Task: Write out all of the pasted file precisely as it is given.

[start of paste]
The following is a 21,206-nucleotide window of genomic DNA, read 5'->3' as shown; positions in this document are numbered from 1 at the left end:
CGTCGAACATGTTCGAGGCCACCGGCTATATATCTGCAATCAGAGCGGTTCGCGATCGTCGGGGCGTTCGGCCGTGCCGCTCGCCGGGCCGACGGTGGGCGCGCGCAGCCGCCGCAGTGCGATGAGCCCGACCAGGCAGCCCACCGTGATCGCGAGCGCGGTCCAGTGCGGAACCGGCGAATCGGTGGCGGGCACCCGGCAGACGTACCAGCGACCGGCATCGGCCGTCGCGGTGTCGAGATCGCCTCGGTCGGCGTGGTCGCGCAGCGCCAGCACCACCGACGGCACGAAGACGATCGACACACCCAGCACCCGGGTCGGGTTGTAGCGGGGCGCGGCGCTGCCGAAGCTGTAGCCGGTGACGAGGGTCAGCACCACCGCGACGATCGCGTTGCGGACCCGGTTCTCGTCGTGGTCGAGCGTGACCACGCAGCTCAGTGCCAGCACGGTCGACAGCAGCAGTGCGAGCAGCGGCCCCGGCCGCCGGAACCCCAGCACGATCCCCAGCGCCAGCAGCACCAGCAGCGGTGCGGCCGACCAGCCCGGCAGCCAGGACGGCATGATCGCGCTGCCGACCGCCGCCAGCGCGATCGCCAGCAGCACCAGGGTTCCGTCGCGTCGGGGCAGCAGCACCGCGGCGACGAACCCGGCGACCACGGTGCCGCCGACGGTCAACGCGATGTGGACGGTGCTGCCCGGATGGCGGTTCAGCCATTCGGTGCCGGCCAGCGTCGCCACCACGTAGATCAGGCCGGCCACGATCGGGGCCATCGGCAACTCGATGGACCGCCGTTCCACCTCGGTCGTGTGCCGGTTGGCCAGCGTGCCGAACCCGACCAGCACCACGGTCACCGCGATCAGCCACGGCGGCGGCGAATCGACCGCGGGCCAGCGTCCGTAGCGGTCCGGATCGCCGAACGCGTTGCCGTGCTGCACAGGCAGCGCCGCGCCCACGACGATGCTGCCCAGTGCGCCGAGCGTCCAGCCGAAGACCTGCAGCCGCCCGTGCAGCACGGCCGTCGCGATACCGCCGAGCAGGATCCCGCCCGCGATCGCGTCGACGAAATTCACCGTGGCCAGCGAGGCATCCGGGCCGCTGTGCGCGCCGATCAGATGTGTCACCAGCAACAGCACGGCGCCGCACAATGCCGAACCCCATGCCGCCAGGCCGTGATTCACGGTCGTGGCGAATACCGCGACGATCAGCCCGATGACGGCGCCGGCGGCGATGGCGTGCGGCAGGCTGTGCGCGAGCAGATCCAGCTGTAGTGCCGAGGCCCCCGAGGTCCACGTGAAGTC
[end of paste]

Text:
The following is a 21,206-nucleotide window of genomic DNA, read 5'->3' as shown; positions in this document are numbered from 1 at the left end:
CGTCGAACATGTTCGAGGCCACCGGCTATATATCTGCAATCAGAGCGGTTCGCGATCGTCGGGGCGTTCGGCCGTGCCGCTCGCCGGGCCGACGGTGGGCGCGCGCAGCCGCCGCAGTGCGATGAGCCCGACCAGGCAGCCCACCGTGATCGCGAGCGCGGTCCAGTGCGGAACCGGCGAATCGGTGGCGGGCACCCGGCAGACGTACCAGCGACCGGCATCGGCCGTCGCGGTGTCGAGATCGCCTCGGTCGGCGTGGTCGCGCAGCGCCAGCACCACCGACGGCACGAAGACGATCGACACACCCAGCACCCGGGTCGGGTTGTAGCGGGGCGCGGCGCTGCCGAAGCTGTAGCCGGTGACGAGGGTCAGCACCACCGCGACGATCGCGTTGCGGACCCGGTTCTCGTCGTGGTCGAGCGTGACCACGCAGCTCAGTGCCAGCACGGTCGACAGCAGCAGTGCGAGCAGCGGCCCCGGCCGCCGGAACCCCAGCACGATCCCCAGCGCCAGCAGCACCAGCAGCGGTGCGGCCGACCAGCCCGGCAGCCAGGACGGCATGATCGCGCTGCCGACCGCCGCCAGCGCGATCGCCAGCAGCACCAGGGTTCCGTCGCGTCGGGGCAGCAGCACCGCGGCGACGAACCCGGCGACCACGGTGCCGCCGACGGTCAACGCGATGTGGACGGTGCTGCCCGGATGGCGGTTCAGCCATTCGGTGCCGGCCAGCGTCGCCACCACGTAGATCAGGCCGGCCACGATCGGGGCCATCGGCAACTCGATGGACCGCCGTTCCACCTCGGTCGTGTGCCGGTTGGCCAGCGTGCCGAACCCGACCAGCACCACGGTCACCGCGATCAGCCACGGCGGCGGCGAATCGACCGCGGGCCAGCGTCCGTAGCGGTCCGGATCGCCGAACGCGTTGCCGTGCTGCACAGGCAGCGCCGCGCCCACGACGATGCTGCCCAGTGCGCCGAGCGTCCAGCCGAAGACCTGCAGCCGCCCGTGCAGCACGGCCGTCGCGATACCGCCGAGCAGGATCCCGCCCGCGATCGCGTCGACGAAATTCACCGTGGCCAGCGAGGCATCCGGGCCGCTGTGCGCGCCGATCAGATGTGTCACCAGCAACAGCACGGCGCCGCACAATGCCGAACCCCATGCCGCCAGGCCGTGATTCACGGTCGTGGCGAATACCGCGACGATCAGCCCGATGACGGCGCCGGCGGCGATGGCGTGCGGCAGGCTGTGCGCGAGCAGATCCAGCTGTAGTGCCGAGGCCCCCGAGGTCCACGTGAAGTC